that of President Biden $ 1.9 trillion stimulus bill, which passed the Senate on Saturday and aims to inject significant federal resources into the economy, is seen as a substantial victory for those in the restaurant industry who have advocated for specific financial aid to restaurants since the start of the pandemic.
The restaurant industry is expected to receive $ 28.6 billion in debt-free grants, with some companies up to $ 5 million each if the stimulus bill goes through. The bill, titled American Rescue Plan, is expected to be introduced in the House on Tuesday where it is expected to narrowly pass with a Democratic majority as it did in the Senate before hitting Biden’s office for enactment.
Many hospitality professionals see the Restaurant and Bar Grants Program as the long-awaited lifeline they are looking for.
“We’re obviously thrilled,” said Emily Williams Knight, CEO of the Texas Restaurant Association. “We wanted a dedicated fund and we knew in April (…) that we were going to need targeted help.”
Contrary to Federal Paycheque Protection Program which distributed loans to businesses in all industries with 500 or fewer employees in a given location, the restaurant subsidy would provide a targeted subsidy only to restaurants and bars that experienced a 20% loss in revenue from 2019 to 2020. Unlike PPP loans. , grant money can be used for a wide range of expenses, including payroll, mortgage, rent, operating costs, sanitation supplies, maintenance, inventory, and debts owed. providers.
“You have to have 20 units [locations] or less to qualify, so it’s really going to target the typical single entities that haven’t had access to the capital or the small independent restaurants that we’re most concerned about, ”Knight said.
Minority, female and veteran owned restaurants and bars will be given top priority during the first 21 days of the program, which will be run by the Small Business Administration, Knight added. The SBA will be responsible for the distribution of all funds, unlike the banks, which distributed the PPP funds.
The PPP loan program, which aimed to save small businesses, faces intense scrutiny in the restaurant industry after major restaurant chains like Shake Shack, TGI Friday’s and Ruth’s Chris received millions of dollars through the program. Supporters of the restaurant subsidy hope this new program will instead channel aid to small mom and pop restaurants.
“You think of the big restaurant chains, and a lot of them won’t be able to participate, but your little independent restaurant, this local Italian restaurant that needs a $ 60,000 grant to help them get through these next few months, these are the people who are going to benefit, and these are the ones we wanted direct relief for, ”Knight said.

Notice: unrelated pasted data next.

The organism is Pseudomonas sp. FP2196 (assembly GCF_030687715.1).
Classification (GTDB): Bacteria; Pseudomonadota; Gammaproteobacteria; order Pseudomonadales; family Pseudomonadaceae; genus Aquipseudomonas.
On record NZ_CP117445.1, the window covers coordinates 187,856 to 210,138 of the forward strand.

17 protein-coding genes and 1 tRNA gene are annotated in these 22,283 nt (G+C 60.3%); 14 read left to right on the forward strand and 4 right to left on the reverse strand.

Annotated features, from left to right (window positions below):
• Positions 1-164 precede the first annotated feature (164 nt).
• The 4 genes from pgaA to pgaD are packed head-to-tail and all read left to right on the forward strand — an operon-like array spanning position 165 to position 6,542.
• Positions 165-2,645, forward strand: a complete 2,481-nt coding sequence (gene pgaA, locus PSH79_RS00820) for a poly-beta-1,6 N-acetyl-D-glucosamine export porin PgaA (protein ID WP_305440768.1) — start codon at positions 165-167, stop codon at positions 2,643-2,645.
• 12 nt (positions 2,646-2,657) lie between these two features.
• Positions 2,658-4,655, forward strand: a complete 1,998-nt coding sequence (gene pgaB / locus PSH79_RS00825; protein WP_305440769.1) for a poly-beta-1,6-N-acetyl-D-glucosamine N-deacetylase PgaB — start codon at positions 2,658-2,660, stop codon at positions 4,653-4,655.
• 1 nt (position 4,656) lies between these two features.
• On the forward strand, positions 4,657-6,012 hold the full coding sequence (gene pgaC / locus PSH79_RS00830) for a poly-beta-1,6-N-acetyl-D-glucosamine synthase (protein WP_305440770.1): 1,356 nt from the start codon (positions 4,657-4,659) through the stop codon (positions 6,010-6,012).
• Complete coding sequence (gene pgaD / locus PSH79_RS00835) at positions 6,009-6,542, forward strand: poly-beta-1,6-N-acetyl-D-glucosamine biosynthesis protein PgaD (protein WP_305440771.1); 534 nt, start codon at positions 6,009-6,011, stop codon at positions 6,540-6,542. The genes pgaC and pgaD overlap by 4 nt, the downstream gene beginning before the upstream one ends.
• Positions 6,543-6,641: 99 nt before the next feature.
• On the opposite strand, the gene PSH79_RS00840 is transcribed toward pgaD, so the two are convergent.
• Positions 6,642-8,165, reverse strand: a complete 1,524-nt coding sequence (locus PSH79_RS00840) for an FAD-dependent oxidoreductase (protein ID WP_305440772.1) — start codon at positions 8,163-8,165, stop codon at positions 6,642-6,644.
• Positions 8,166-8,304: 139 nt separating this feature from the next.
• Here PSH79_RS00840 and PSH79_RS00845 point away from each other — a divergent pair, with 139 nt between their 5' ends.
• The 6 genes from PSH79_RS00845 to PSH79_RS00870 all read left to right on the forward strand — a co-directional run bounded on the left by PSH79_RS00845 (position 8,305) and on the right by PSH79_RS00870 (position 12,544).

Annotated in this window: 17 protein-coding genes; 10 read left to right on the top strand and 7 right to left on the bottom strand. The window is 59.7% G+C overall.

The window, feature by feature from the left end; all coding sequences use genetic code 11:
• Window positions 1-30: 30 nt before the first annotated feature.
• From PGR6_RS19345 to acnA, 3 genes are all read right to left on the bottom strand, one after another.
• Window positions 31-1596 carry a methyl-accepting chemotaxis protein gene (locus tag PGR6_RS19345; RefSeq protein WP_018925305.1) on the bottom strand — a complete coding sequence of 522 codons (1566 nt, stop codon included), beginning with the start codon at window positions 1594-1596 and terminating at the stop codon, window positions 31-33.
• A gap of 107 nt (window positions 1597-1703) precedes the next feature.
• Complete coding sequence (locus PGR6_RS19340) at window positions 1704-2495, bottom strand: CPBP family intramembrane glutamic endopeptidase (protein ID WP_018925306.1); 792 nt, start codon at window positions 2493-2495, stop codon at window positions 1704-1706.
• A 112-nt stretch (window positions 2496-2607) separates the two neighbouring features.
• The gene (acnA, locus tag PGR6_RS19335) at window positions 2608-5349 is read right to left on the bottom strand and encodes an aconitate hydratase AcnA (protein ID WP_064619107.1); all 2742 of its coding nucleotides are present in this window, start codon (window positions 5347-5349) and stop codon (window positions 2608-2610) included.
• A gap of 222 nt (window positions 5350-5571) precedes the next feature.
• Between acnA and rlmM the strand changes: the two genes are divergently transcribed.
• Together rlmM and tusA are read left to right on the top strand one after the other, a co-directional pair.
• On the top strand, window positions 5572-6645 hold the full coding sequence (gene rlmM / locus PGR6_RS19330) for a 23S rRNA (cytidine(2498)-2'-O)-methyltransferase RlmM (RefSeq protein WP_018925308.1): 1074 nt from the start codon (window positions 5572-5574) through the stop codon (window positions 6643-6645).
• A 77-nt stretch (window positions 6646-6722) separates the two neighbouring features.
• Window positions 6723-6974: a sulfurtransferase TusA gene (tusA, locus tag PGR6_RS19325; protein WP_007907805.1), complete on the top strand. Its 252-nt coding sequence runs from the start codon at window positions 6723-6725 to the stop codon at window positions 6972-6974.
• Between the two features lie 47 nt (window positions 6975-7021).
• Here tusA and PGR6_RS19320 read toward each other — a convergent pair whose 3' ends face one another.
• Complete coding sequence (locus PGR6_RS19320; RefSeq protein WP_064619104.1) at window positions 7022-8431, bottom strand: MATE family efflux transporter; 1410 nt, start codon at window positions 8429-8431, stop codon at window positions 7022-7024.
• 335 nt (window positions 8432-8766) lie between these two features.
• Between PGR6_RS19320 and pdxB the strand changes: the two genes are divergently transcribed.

One of those Italian restaurants in Richardson, Aboca’s, is exactly the kind of business that should benefit from the grant program. Aboca owner Arthur Pira said his company saw a 45% drop in revenue from 2019 to 2020, and that he is currently keeping the doors open due to an SBA loan.
“I spent all my savings and used all the money I had saved for 30 years. If it hadn’t been for this loan, I would be closed right now, ”Pira said. “It will be a huge help to us if this grant materializes. “
The downside of the program, according to Knight, is that if the stimulus bill passes, the grant money is unlikely to reach restaurant and bar owners until the end of May due to the time it takes for the government to establish. a new fund distribution mechanism.
This timeline is worrying for Pira, who says it could be too late for some companies or unnecessary if business picks up as vaccines become widespread and restaurants increase capacity. That kind of relief should have happened months ago, he said.
Tiffany Derry, owner and chef behind Roots Chicken Shak at Plano, said the grant money will come in handy no matter when it ends up in the coffers of struggling businesses.
“Any relief we could get, whether today or tomorrow as we cling to life, would be worth it,” said Derry.
But she has her own reservations. After nearly a year of waiting for relief, she said she was careful not to be overly excited or overly optimistic about the promise of a helping hand. She applied for an SBA loan months ago to help keep her business running, but was turned down, so she’s skeptical of what the fine print might contain regarding companies that can get a share of the funds from the federal grant.
Her skepticism, however, does not overshadow the hope that she might be one of the lucky ones to benefit from the program. With income falling and expenses rising, she said she would take all the help she could.
“I think in terms of intention it sounds good and like something that could help us,” she said. “Right now it feels like we’re just paddling in the water and trying to figure it out day to day, and sometimes a little help makes you feel like you have a little leeway. maneuver. “